Appeals in India over Rajoana hanging
Efforts have intensified in India's Punjab state to save Balwant Singh Rajoana, a prisoner on death row for his role in the 1995 murder of then state Chief Minister Beant Singh.
Chief Minister Parkash Singh Badal is due to meet President Pratibha Patil to seek clemency for Rajoana.
Several opposition parties and Sikh groups have called a strike demanding a halt to the impending execution.
A Chandigarh court on Tuesday ordered the hanging to take place on Saturday.
Rajoana, who was sentenced in 2007, has not appealed against the sentence, although other convicted co-conspirators have had their death sentences reduced on appeal.
If carried out, the execution would be the first in India since 2004.
Speaking to reporters, Mr Badal said he would meet President Patil and Prime Minister Manmohan Singh on Wednesday and seek clemency for Rajoana.
"I will tell the president that the legal process is still on and request that the hanging be deferred. Law must be followed in the country," he said.
Punjab's Advocate General Anupinder Singh Grewal said the government would appeal to a higher court to stop the execution.
Meanwhile, security has been tightened across the state with paramilitary troops carrying out marches across various town and cities to ensure peace.
Patiala Central Jail, where Rajoana is being held, has been turned into a fortress and all roads leading to the prison have been barricaded.
On Tuesday, the superintendent of Patiala Central Jail Lakhwinder Singh Jakhar told the court that he was unable to carry out the sentence because a mercy petition for Rajoana and another man convicted in the case were before the president.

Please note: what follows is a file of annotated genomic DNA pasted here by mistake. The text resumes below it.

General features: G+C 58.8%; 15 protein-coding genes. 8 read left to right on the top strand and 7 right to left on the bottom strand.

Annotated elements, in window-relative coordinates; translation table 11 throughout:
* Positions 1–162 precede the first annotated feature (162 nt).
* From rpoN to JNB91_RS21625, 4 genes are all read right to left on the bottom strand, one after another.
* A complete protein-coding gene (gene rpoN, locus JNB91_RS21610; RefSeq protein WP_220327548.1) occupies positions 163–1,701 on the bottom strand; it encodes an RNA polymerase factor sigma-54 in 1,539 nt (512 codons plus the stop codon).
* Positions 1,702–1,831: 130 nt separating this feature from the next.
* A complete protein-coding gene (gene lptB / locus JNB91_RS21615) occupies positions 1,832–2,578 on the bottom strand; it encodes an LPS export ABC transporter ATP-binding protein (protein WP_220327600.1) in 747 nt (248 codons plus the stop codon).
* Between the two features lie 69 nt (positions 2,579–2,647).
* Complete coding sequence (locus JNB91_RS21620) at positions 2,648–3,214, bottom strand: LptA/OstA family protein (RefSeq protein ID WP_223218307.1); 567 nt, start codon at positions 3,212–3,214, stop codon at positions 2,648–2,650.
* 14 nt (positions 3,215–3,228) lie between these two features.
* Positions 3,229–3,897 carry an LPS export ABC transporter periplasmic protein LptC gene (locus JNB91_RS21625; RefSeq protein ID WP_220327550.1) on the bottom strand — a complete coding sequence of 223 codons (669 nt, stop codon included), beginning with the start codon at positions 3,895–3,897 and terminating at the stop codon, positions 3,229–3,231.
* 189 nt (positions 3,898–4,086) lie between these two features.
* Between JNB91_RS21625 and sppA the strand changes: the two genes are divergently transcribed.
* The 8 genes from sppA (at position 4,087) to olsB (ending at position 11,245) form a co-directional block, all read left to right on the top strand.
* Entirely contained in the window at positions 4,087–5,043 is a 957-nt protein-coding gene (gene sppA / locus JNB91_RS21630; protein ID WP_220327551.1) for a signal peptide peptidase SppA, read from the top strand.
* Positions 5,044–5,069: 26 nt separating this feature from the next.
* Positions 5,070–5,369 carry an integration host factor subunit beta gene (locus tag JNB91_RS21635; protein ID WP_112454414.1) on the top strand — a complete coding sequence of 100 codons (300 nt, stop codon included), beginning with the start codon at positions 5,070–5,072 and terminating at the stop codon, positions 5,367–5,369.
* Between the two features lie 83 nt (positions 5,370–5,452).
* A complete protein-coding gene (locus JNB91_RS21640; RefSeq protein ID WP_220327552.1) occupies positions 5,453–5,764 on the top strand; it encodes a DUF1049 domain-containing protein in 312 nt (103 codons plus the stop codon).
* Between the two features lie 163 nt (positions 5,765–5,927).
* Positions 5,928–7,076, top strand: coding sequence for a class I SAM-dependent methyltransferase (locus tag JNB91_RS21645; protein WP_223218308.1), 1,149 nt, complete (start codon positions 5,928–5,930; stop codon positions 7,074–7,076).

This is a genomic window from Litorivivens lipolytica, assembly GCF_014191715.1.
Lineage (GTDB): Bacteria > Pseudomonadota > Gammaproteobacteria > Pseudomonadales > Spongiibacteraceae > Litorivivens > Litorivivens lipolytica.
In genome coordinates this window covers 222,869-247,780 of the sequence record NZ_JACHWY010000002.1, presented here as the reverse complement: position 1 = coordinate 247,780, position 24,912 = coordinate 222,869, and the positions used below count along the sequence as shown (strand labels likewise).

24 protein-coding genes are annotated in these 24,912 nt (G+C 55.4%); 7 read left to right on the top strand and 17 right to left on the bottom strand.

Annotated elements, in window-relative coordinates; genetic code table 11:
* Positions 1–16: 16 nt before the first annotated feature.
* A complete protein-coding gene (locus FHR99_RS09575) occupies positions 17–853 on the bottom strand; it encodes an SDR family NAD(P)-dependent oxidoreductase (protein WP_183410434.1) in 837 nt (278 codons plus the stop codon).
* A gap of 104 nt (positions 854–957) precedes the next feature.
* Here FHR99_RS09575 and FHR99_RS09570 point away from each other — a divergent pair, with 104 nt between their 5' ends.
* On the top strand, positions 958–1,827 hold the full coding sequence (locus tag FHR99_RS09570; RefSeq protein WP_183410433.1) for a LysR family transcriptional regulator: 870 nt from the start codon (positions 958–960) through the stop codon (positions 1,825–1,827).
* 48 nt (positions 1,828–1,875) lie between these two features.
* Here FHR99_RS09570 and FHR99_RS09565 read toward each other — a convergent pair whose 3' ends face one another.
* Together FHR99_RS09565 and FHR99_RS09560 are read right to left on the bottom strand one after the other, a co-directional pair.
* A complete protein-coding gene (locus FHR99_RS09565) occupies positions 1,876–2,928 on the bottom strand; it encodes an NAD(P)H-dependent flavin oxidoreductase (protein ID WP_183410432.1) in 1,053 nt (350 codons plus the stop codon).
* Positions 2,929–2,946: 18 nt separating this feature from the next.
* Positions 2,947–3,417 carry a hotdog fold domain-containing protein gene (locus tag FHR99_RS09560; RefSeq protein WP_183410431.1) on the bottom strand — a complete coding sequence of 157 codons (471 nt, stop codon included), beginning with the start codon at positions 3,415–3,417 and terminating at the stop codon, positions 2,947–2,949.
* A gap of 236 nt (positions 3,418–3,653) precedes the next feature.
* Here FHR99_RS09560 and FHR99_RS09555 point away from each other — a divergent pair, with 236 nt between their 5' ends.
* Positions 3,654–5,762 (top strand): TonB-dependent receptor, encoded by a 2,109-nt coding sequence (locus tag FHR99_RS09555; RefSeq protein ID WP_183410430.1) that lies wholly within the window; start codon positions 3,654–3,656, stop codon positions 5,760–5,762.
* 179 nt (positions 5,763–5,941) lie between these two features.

A rights group has also appealed to the Supreme Court to stay the execution.
The family of Beant Singh has also said it has forgiven Rajoana and would like his death penalty commuted to life in prison.
Only the president or the Supreme Court can stop an execution.
Beant Singh was killed on 31 August along with 17 others by a suicide bomber identified as Dilawar Singh. Rajoana was convicted of acting as a back-up suicide bomber should Singh have failed.
Executions are rare in India where hundreds of convicts are awaiting the death penalty, including the killers of former prime minister Rajiv Gandhi.
Pakistani national Mohammad Ajmal Amir Qasab - the sole surviving gunman of the 2008 Mumbai attacks - is also on death row. The Supreme Court has stayed Qasab's execution while an appeal is considered.